Amelia Atwater-Rhodes wrote her first novel, In the Forests of the Night, when she was 13 years old. Other books in the Den of Shadows series are Demon in My View, Shattered Mirror, Midnight Predator, all ALA Quick Picks for Young Adults. She has also published the five-volume series The Kiesha'ra: Hawksong, a School Library Journal Best Book of the Year and VOYA Best Science Fiction, Fantasy, and Horror List Selection; Snakecharm; Falcondance; Wolfcry; and Wyvernhail. Visit her online at www.ameliaatwaterrhodes.com.

Customer Reviews

This is the fourth book in a series.
Kimberly E. Phillips
I don't really feel much for her, but I don't dislike her either--that's the problem, you just don't know much about her.
Feelah the tigress
This book is a bit slow in some parts, but that didn't ruin the overall book.
BookLover

Most Helpful Customer Reviews

4 of 4 people found the following review helpful By Lisa Kaatz on January 9, 2007
Format: Hardcover
I was just disappointed with the direction Atwater-Rhodes took with the story. The book had interesting and sad points, so it was fairly well written. But, not wanting to give it away, it depends solely on the person to know if you will like it or not. I still love Amelia Atwater-Rhodes as an author (having ownership of all her books). So, give it a read if you've read the other books in the series. Let me know what you think.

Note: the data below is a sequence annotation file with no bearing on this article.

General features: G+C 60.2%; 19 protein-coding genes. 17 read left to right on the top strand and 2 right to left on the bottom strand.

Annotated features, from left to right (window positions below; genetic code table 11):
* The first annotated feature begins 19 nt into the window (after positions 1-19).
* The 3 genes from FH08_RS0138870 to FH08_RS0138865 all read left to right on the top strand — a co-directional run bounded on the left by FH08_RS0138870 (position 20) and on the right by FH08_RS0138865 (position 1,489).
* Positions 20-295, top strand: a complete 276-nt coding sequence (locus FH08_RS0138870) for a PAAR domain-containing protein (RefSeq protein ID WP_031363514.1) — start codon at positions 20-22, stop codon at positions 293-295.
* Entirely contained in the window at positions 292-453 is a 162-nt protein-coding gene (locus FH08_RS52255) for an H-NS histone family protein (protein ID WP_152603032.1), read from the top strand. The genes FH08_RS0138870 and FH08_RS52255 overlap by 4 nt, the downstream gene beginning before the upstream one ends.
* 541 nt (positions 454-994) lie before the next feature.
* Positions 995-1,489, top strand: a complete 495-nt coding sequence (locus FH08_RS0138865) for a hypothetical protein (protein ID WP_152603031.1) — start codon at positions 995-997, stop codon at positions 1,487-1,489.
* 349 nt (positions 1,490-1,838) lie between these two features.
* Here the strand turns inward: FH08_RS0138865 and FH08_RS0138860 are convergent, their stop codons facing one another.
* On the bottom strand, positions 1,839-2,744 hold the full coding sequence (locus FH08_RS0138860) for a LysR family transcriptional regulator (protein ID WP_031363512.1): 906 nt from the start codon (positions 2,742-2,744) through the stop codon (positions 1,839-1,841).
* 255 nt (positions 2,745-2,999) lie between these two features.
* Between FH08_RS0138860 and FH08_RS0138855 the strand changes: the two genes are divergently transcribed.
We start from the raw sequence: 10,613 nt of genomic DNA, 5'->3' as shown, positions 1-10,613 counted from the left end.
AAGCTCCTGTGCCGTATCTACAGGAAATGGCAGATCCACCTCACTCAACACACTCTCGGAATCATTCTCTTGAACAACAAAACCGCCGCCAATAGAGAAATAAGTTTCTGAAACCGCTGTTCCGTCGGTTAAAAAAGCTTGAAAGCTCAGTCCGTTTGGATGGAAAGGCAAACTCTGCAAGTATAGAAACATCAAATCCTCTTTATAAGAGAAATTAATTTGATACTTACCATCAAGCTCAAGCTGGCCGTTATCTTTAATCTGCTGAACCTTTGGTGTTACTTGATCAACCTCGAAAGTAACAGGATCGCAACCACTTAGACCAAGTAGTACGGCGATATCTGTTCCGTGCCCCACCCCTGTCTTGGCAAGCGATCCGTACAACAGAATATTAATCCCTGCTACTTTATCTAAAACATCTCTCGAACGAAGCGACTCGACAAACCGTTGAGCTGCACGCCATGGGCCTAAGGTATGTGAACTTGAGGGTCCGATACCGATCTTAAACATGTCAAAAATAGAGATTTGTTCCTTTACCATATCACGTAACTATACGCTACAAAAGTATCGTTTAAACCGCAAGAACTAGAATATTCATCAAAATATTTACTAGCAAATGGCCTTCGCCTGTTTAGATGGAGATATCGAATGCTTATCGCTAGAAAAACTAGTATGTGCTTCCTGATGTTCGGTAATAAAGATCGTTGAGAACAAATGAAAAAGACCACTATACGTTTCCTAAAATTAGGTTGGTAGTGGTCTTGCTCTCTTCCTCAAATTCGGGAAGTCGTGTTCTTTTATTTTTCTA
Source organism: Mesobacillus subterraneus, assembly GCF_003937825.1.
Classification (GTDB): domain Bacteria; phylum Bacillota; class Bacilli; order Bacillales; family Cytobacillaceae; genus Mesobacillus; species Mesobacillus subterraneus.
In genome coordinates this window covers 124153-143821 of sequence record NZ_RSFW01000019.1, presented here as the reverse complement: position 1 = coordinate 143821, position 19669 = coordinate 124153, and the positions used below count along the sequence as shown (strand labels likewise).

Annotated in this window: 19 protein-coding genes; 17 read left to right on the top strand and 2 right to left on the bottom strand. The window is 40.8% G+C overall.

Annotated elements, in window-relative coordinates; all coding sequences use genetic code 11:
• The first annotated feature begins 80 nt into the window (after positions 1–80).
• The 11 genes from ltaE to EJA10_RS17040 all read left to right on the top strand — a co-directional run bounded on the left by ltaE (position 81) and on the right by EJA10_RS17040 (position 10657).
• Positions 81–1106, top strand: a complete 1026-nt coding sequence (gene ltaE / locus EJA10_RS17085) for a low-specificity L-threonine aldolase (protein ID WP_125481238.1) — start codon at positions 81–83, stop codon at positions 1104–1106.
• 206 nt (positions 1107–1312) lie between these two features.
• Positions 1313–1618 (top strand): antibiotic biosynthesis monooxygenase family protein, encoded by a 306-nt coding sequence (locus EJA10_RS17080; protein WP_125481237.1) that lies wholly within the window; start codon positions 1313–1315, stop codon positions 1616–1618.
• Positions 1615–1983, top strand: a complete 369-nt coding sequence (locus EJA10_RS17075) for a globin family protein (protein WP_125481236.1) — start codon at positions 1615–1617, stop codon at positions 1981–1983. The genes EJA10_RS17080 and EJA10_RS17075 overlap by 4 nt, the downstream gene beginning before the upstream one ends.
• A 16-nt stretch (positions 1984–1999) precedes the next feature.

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4 of 4 people found the following review helpful By AL Abbott on July 26, 2011
Format: Paperback
A friend recommended me this series and I have to admit that I didn't think I would enjoy it. However, I'm glad she did recommend them because they're great books and this one especially. Oliza has to find a way to unite her families' courts and herself along the way. It's a great story of her journey.

Also, I don't feel the author is trying to 'push' anything upon her readers. She's writing a story and you don't have to enjoy the tale. I do enjoy it.
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4 of 4 people found the following review helpful By Jenine M. Cafarella on January 18, 2007
Format: Hardcover